Call it a match made for the heavens: MR SAT and MRS SAT, a pair of microsatellites created by UMR engineering students, will tie the knot before they launch into space.
The UMR students are working with NASA and industry representatives to develop the two microsatellites as an experiment in developing "distributed" space systems. Working with NASA’s Goddard Space Flight Center, the students hope their tethered satellite will become the space agency’s first satellite system to use a tether as short as 10 meters (33 feet).
UMR’s MR SAT Team, made up of 28 students from a variety of engineering disciplines, began working on the project in the summer of 2002. The team has created a model of both microsats, and now expects to spend another two years on the project before the system is ready for its trip into space.
When the project is completed, the students will have created two microsatellites — MR SAT (short for "Missouri-Rolla Satellite") and MRS SAT (for "Missouri-Rolla Second Satellite") — connected by a tether. The students hope NASA will use their creation to test new technologies for distributed space systems, or satellites that rely on "tight" formation flight to communicate with one another, just as flocks of birds fly in formation, says Dr. Hank Pernicka, a UMR associate professor of mechanical and aerospace engineering and advisor on the project.
The research also will allow NASA and the students to study satellite dynamics and develop low-cost wireless communications links between satellites.
The MR SAT project is partially funded by NASA and the University of Missouri Research Board. The Boeing Co. also is interested in supporting the project, Pernicka says.
"Our mission will test methods by which to fly spacecraft in formation," says Pernicka. "The MR SAT mission will involve the flight of two small satellites tethered to one another. The tether will be relatively short (about 10 meters) compared to those flown in the past."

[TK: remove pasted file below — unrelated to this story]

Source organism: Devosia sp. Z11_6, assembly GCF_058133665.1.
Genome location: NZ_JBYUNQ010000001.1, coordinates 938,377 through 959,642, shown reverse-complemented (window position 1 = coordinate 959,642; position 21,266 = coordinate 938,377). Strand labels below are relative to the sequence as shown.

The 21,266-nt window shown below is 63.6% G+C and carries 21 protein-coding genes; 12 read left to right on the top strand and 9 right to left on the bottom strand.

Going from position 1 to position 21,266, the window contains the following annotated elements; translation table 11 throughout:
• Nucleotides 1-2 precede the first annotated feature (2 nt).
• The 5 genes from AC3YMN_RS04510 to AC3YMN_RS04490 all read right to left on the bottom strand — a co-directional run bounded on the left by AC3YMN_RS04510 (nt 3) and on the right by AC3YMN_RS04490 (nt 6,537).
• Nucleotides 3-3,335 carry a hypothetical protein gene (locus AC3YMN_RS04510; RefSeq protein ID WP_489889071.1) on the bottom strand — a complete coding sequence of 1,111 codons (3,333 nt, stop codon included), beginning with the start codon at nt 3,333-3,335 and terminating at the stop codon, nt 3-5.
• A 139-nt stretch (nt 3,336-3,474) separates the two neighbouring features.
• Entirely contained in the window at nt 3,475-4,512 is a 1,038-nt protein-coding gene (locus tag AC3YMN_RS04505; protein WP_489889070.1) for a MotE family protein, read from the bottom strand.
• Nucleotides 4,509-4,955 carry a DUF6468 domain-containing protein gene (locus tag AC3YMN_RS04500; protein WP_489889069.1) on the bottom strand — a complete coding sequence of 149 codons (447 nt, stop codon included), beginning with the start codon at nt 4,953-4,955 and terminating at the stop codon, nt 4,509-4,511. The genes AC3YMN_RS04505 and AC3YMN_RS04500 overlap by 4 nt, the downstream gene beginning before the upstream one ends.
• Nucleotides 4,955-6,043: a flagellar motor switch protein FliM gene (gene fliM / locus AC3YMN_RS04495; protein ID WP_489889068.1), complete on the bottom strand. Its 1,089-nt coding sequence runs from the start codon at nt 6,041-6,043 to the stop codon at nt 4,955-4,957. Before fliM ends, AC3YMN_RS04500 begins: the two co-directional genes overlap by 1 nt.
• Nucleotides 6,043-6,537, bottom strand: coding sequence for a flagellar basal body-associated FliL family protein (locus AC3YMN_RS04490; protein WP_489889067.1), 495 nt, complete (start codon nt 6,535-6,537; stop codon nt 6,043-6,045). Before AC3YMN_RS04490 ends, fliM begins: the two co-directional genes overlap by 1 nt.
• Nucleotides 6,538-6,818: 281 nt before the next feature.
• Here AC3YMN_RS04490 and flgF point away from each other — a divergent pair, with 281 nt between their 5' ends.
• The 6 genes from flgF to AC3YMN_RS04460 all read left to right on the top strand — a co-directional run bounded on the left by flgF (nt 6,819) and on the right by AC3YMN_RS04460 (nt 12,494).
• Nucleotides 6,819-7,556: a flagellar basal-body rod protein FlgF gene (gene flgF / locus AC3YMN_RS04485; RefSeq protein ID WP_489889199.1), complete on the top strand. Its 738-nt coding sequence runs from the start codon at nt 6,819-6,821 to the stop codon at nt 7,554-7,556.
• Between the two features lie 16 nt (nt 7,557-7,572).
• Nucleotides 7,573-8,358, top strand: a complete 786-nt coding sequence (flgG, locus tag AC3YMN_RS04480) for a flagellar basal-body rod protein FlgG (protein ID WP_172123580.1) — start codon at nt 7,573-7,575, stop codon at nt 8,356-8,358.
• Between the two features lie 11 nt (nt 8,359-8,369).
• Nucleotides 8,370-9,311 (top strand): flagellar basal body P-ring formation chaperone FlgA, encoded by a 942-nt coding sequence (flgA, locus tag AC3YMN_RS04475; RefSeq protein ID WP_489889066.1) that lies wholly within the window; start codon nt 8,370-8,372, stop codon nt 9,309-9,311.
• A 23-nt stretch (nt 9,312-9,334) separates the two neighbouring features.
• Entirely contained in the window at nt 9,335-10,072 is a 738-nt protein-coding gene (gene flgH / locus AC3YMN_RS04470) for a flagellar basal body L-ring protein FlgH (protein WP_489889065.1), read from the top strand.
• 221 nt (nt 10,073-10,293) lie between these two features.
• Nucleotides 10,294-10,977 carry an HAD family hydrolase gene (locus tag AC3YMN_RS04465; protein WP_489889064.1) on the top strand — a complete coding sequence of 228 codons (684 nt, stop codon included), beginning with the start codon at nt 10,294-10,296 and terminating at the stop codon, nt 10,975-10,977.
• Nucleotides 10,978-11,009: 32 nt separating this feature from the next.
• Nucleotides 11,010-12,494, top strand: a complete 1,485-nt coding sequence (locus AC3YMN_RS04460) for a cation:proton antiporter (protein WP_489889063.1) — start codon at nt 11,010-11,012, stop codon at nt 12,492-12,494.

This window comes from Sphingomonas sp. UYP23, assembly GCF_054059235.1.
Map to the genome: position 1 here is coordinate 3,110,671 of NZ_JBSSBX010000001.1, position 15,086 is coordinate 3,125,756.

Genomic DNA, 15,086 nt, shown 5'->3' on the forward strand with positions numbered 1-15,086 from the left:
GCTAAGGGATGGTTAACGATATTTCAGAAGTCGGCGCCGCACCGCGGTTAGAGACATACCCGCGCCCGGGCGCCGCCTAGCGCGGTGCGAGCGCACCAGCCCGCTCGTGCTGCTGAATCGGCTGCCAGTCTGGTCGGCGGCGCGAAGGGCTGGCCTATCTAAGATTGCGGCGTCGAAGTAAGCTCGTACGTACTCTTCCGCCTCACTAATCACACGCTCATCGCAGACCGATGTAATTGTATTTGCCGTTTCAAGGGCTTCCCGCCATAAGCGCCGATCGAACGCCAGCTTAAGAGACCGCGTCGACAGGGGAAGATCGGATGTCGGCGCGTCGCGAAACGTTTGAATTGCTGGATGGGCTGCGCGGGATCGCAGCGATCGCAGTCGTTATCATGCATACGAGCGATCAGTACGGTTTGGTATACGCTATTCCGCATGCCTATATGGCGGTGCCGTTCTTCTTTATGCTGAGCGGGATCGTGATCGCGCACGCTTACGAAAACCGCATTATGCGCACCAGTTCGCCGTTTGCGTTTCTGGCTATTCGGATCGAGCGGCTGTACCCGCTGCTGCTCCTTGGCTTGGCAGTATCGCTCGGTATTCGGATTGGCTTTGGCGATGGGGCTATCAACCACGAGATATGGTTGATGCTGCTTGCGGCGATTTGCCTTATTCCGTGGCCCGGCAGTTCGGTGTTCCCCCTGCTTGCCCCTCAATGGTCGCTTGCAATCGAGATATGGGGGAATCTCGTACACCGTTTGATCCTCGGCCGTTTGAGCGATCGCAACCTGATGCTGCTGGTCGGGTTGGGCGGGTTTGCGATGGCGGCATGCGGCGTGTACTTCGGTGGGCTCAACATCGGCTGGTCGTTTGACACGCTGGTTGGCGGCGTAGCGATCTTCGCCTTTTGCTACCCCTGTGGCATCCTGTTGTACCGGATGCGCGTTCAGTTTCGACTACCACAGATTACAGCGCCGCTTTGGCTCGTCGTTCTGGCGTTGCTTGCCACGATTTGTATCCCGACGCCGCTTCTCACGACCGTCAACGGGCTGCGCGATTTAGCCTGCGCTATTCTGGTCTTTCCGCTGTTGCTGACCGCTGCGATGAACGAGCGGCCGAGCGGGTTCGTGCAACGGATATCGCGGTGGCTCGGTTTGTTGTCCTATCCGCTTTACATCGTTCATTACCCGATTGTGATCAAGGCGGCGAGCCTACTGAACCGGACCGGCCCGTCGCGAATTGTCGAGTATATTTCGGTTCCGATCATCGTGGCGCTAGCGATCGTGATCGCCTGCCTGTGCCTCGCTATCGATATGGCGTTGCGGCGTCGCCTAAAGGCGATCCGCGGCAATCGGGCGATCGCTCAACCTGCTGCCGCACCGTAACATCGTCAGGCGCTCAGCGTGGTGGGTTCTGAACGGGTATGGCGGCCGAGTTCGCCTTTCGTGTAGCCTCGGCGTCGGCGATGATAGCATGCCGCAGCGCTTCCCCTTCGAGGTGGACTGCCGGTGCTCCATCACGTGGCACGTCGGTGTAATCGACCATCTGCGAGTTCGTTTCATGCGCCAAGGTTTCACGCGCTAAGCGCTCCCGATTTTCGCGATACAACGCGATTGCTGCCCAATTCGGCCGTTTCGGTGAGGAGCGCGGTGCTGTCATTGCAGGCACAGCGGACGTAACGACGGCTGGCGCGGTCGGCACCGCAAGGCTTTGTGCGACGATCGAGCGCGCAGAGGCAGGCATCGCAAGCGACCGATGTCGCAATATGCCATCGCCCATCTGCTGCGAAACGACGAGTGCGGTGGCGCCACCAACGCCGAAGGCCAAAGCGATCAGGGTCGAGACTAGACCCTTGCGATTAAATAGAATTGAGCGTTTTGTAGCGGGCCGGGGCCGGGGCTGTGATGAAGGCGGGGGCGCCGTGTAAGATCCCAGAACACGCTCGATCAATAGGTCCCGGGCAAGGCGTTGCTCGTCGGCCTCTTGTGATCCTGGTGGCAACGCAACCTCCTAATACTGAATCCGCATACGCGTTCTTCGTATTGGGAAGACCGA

The group of 28 students come from aerospace, computer, electrical and mechanical engineering disciplines. "It’s kind of an eclectic mix of students," Pernicka says. "We have some students who were enrolled in a core course for the project, as well as some graduate students and several student volunteers who just wanted to participate in the project."
One of those students, Matt Feldmeier, a senior aerospace engineering major from Wildwood, Mo., says the project teaches students many lessons they don’t necessarily learn in the classroom.
"The part about the project I enjoy most is the application of knowledge to solve real problems," says Feldmeier, the team’s chief engineer. "Also, the freedom to use innovative solutions — to really break the mold if you want — is a plus.
"But another aspect to engineers, especially aerospace people, is that satellites are pretty cool," Feldmeier adds. "Who wouldn’t want to get involved in something like that?"
Once completed and shot into space, the spacecraft will be monitored and controlled from a ground station on the UMR campus. Before their launch, the students will construct a prototype and test the system’s structure, software and hardware. The students have built a model of the satellite but are still in the design phase.
Formed as a cube of 45 centimeters on each side — or 18 cubic inches, roughly the size of a microwave oven — MR SAT is much smaller than the typical satellite. MRS SAT is even smaller, and will be designed to sit inside MR SAT when the two are launched.
The advantage of this type of spacecraft design, says Pernicka, is simply to keep satellites in proper formation. "It’s just like walking your dog on a leash," he says. "The spacecraft can’t wander away from each other." Once launched, the tether between the two satellites will extend and data will be collected from the dual-spacecraft "formation" created by the tension in the tether. Once the necessary data is recorded, the tether will then be cut and the spacecraft will record data separately. The two modes of operation will then be evaluated and compared in terms of their effectiveness for future space missions. Pernicka says the tether design makes this type of spacecraft different than past satellite designs. "Only a few missions to date have used tethers, and many of those have failed," he says. Data received from the satellite operation will be used to benefit future missions, including the development of innovative, low-cost spacecraft technologies. "We will also be testing a low-cost means by which the two satellites can communicate with each other," says Pernicka. "A wireless Internet-type transceiver will be used to accomplish this." The team also is experimenting with a welding method known as "friction-stir welding" to build the spacecraft. Pernicka hopes the spacecraft will be completed by the summer of 2006. The timing of an actual launch will depend on several factors pertaining to the schedule and priorities of the launch vehicle market, he says.
Members of the MR SAT Team are: